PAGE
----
Aviation History: Thérèse Peltier
July 8, 1908
An article from This Day In Aviation by Bryan R. Swopes
Thérèse Peltier (1873–1926) was the first woman to fly as a passenger aboard an airplane when she accompanied her friend, Ferdinand Léon Delagrange, aboard his Voisin biplane on a 200 meter (218 yards) flight at Milan, Italy.
She was taught to fly by Delagrange and in September 1908 made a solo flight at Turin.
The airplane was the first Voisin airplane, known as the Voisin-Delagrange I. It was built byApparelles d’Aviation Les Frères Voisin, at Billancourt, France. It was a biplane with its elevator forward in a canard configuration and a “box-kite”-style rear stabilizer. The wings each had a span of 10 meters (32.8 feet) and a chord of 2 meters (6.56 feet). Its gross weight was 1,540 pounds (699 kilograms).
The airplane was powered by a steam-cooled, direct-injected, 493.41 cubic-inch (8.086 liter) Société Antoinette 8V 90° V-8 engine producing 49.2 horsepower at 1,100 r.p.m. The direct-drive engine turned a two-bladed, fixed-pitch propeller with a diameter of 7 feet, 6 inches (2.286 meters) in a pusher configuration. The Antoinette V-8 weighed 265 pounds (120 kilograms).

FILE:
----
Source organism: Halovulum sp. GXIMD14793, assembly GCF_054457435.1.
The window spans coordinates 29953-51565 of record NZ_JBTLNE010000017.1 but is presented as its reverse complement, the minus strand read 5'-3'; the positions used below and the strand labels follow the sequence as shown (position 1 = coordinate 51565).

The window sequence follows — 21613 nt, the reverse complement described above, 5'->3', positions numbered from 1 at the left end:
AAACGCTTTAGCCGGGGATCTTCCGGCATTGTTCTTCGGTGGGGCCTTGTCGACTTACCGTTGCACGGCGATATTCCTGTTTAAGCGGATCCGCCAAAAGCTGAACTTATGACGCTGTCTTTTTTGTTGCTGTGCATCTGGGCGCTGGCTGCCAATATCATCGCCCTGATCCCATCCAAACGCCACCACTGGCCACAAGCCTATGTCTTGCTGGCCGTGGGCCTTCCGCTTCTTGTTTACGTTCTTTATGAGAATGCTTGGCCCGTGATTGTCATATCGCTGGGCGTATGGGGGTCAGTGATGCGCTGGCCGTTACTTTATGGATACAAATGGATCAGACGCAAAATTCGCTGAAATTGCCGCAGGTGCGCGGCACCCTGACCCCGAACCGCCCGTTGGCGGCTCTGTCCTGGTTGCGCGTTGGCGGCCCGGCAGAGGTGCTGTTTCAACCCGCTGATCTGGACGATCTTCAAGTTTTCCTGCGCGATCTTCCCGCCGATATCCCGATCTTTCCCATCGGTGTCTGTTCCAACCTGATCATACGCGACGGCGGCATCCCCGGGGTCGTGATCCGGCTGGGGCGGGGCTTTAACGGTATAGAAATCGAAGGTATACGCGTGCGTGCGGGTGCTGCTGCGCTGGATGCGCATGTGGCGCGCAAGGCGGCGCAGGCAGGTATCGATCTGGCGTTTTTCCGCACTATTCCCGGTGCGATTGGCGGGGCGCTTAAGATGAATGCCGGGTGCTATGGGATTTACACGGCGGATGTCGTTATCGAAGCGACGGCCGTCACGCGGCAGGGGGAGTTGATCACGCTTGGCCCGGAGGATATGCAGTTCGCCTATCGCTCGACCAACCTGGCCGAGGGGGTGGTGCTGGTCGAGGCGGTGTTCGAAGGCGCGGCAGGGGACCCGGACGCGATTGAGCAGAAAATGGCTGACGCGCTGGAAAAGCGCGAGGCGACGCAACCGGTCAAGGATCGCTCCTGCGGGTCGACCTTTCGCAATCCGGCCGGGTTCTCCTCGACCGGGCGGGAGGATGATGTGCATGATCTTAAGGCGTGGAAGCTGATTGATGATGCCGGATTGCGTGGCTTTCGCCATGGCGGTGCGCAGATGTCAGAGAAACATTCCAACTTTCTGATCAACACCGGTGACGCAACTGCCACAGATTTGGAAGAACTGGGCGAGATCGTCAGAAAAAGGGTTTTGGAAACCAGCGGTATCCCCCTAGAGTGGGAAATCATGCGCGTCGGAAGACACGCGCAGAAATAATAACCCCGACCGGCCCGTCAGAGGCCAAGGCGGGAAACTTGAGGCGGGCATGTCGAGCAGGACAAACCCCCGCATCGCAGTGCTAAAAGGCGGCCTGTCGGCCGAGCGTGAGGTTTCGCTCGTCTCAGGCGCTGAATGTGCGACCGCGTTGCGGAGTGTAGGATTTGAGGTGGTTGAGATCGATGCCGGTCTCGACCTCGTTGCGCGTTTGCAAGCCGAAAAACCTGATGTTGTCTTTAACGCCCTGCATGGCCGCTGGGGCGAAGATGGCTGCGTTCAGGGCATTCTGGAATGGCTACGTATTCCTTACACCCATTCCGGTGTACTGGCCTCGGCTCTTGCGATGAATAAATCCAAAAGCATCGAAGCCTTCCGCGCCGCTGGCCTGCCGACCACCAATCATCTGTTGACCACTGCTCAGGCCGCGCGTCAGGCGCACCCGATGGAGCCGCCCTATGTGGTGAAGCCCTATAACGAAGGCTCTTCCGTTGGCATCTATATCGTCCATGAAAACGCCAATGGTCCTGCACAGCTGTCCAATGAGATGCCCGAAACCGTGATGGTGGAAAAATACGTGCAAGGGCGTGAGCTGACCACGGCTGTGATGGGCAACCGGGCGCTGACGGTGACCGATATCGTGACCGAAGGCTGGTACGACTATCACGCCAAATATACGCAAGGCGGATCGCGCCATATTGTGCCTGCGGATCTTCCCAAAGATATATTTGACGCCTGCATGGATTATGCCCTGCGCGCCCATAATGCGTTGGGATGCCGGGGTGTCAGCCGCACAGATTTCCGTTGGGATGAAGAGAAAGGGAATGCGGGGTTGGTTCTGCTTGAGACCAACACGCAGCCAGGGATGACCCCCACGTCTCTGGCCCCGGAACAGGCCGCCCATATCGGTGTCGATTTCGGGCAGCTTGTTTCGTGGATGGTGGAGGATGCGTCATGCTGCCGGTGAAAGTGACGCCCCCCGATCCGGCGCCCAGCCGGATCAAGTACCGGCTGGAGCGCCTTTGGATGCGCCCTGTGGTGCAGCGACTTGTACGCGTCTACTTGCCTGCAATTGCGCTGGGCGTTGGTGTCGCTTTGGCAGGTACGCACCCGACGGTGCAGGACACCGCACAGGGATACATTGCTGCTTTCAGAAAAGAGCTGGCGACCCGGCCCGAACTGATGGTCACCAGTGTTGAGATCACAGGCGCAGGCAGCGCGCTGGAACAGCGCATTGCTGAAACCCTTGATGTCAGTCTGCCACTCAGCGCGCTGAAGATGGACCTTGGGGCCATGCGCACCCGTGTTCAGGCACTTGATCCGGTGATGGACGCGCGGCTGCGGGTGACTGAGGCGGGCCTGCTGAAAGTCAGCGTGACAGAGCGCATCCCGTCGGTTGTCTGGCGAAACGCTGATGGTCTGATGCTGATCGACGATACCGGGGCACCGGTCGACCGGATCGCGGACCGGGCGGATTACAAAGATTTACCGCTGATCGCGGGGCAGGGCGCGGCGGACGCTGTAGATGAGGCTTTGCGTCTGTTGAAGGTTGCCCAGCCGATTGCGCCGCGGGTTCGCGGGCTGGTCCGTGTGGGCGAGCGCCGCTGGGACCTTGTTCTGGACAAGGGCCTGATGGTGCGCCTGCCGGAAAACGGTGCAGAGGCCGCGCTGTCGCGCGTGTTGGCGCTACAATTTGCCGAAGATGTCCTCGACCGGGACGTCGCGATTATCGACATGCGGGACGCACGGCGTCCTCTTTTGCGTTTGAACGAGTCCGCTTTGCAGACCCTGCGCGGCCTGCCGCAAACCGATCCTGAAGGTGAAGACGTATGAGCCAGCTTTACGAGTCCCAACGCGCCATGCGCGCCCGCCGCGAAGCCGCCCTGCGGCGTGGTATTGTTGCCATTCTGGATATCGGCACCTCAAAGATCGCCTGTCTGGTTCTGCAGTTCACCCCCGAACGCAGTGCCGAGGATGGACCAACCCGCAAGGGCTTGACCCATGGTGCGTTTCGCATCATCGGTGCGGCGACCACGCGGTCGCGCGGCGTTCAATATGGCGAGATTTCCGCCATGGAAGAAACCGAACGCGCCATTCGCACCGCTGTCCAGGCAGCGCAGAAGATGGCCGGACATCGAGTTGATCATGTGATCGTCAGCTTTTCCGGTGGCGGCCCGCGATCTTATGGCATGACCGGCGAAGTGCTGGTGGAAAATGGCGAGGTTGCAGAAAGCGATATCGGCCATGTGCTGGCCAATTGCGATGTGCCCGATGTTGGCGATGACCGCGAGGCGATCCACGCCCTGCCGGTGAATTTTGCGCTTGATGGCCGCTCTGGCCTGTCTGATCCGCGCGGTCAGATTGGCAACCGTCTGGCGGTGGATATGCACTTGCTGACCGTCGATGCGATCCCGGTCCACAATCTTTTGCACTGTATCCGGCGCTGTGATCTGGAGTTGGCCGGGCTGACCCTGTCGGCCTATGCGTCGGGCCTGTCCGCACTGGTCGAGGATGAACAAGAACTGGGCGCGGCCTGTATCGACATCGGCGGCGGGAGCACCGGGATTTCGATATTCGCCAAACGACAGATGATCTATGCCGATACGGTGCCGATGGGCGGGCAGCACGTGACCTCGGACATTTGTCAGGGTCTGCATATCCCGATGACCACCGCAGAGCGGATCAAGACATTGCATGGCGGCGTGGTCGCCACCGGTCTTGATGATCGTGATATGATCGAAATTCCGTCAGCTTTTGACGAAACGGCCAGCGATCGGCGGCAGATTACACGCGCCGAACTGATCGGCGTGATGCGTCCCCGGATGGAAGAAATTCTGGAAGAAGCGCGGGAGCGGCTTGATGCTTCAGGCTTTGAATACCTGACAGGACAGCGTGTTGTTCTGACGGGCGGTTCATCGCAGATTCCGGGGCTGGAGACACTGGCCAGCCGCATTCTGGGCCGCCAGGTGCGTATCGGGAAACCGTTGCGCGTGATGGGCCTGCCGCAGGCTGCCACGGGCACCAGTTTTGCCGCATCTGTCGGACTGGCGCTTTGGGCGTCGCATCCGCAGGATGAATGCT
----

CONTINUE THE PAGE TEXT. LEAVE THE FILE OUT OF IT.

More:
The Voisin-Delagrange I had a maximum speed of 45 miles per hour (72 kilometers per hour).
After her friend, Léon Delagrange, was killed 4 January 1910 when the wing of his Blériot XI failed near Croix d’Hins, Peltier never flew again.
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